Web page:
Sonics survive Grizzlies’ rally

  • RICH MYHRE / Herald Writer
  • Wednesday, December 13, 2000 9:00pm
  • Sports


Herald Writer

VANCOUVER, British Columbia – The last time the Seattle SuperSonics visited Vancouver, Brent Barry was injured in a pregame practice and the team was humiliated in an opening-night loss to the host Grizzlies.

This time was better, though the demons of Vancouver nearly got Seattle again.

Though they led almost the entire game, the Sonics gave away most of their margin in the closing minutes with a series of turnovers and other miscues. The game came down to a last-second shot by Vancouver’s Shareef Abdur-Rahim, and the 18-footer from the left baseline kicked off the rim at the horn to preserve Seattle’s 94-93 victory Wednesday night.

“We made it tough on ourselves,” Sonics coach Nate McMillan said. “We didn’t take care of the ball from the second quarter through the rest of the game. (The Grizzlies) started getting more aggressive. They were making plays and getting calls, and we started playing a little soft. We had to get back to playing aggressive.

“But I thought we hung in there as a unit and played through some things. It was a dogfight to the end, and we found a way to get it done.”

The Sonics broke on top in the game’s early moments and built their lead to double digits for most of the second quarter. Through the third period and into the fourth, Vancouver made a series of attempted rallies and the Sonics withstood each of the threats.

The margin was 93-86 with 3 1/2 minutes to play, and Seattle needed only a few good possessions to seal the victory. Instead, the Sonics committed turnovers on five of their last six chances with the ball, and Vancouver crept closer.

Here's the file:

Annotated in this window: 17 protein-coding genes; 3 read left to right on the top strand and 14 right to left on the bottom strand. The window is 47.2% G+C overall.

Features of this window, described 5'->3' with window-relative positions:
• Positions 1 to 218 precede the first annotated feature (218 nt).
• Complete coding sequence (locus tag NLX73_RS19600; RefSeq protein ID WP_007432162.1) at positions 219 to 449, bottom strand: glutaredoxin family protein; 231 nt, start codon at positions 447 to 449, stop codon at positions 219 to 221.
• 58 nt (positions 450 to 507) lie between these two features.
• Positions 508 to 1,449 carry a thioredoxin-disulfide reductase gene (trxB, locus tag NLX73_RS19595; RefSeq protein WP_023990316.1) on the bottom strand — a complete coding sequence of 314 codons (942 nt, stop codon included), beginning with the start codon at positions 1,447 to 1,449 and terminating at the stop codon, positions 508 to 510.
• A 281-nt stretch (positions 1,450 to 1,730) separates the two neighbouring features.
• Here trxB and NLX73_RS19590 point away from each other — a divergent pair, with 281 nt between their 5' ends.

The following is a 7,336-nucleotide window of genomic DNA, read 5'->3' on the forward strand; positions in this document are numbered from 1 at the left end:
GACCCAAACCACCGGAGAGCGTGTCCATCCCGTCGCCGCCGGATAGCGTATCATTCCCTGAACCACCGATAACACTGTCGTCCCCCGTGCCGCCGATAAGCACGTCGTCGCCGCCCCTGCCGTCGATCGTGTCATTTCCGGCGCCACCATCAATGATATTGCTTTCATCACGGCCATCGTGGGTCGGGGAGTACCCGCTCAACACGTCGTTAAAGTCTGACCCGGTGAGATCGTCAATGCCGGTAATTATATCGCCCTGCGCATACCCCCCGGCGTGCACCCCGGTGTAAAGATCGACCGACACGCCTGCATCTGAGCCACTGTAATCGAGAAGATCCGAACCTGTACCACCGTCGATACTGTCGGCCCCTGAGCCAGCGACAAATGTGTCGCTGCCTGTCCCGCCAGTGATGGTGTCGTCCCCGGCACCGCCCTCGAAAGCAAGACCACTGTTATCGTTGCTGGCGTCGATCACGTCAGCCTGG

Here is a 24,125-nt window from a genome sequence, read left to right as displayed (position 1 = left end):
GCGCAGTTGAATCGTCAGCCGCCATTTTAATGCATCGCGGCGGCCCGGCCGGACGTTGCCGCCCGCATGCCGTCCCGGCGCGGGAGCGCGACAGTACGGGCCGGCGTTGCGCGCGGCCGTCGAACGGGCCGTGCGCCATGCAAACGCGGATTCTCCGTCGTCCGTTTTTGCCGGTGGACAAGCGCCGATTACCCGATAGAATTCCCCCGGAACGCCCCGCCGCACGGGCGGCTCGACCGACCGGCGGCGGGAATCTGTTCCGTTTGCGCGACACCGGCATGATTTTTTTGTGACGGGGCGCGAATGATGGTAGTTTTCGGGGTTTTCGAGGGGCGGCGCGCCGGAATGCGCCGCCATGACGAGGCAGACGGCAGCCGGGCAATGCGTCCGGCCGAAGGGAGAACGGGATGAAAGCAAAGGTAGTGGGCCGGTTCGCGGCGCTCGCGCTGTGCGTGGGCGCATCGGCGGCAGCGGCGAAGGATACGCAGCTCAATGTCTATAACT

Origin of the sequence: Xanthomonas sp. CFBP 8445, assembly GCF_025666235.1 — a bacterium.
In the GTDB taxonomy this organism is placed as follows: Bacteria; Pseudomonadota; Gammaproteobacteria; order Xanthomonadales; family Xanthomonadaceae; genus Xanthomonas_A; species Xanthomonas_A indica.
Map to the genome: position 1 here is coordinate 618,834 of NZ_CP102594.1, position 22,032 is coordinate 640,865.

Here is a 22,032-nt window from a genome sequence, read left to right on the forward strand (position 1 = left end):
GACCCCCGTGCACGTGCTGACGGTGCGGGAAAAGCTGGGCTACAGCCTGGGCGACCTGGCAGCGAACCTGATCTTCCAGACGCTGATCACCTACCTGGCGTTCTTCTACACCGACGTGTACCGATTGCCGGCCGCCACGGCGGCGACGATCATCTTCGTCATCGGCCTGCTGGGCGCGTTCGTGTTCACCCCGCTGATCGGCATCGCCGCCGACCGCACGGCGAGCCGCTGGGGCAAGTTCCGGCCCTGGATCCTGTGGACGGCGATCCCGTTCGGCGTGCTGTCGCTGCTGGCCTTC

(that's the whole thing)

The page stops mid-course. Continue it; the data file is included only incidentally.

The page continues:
Seattle’s last possession came with less than 35 seconds to play when guard Gary Payton made a spinning pass and the ball slipped through teammate Patrick Ewing’s hands. The Grizzlies chased down the ball and Abdur-Rahim ended up getting to the free throw line for a pair of chances with 21 seconds left.

He made the first, drawing Vancouver within 94-93, then missed the second. The ball bounced into the corner and then out of bounds off Emanual Davis’ foot. Now the Grizzlies had a chance to win, though actually it would be three chances.

Center Bryant Reeves shot an air ball from 15 feet, but the ball was knocked out of bounds by the Sonics with 3.7 seconds left. On the inbounds play, Vancouver’s Michael Dickerson broke off a back screen and took the pass under the basket, only to have Davis make a game-saving block out of bounds with 1.9 seconds left.

The last inbounds pass came to Abdur-Rahim in the corner and his shot was short at the buzzer, allowing the 12-12 Sonics to reach .500 for the first time since the season’s initial week.

Though this was hardly a polished effort, the Sonics showed just enough poise to win a difficult road game. And they did it, McMillan said, despite some bothersome calls – more accurately, a lack of calls – by the officials.

“This was the best night I’ve seen us where we kept our head when we didn’t get a call,” McMillan said. “We felt like we got hit a lot, but that happens. Sometimes you get the calls and sometimes you don’t. But if you keep your head, you have an opportunity to win the game.

“I saw some guys with a lot of heart. It showed me a lot about some of these guys on this team.”

The Sonics got a scare in the closing moments of the first half when Payton was injured and had to be carried to the locker room. It happened as Payton drove the lane for a last-second shot and took a knee in the thigh as he split some Grizzlies defenders for a finger-roll layin. As the Grizzlies took the ball back the other way, Payton remained under the basket, bent over in pain.

Seattle trainer Mike Shimensky and several players gathered around Payton, and he was eventually hoisted and carried to the locker room by two teammates.

Though he was hurting in the second half, Payton said, “I’m going to play. Unless my foot is broken or something, I’m all right.”

The injury, though, required Payton to play the entire second half.

“I knew if I came out and sat down, it would have got stiff on me,” he said. “Nate knew that if I was going to go, he’d have to leave me in for the whole second half.”

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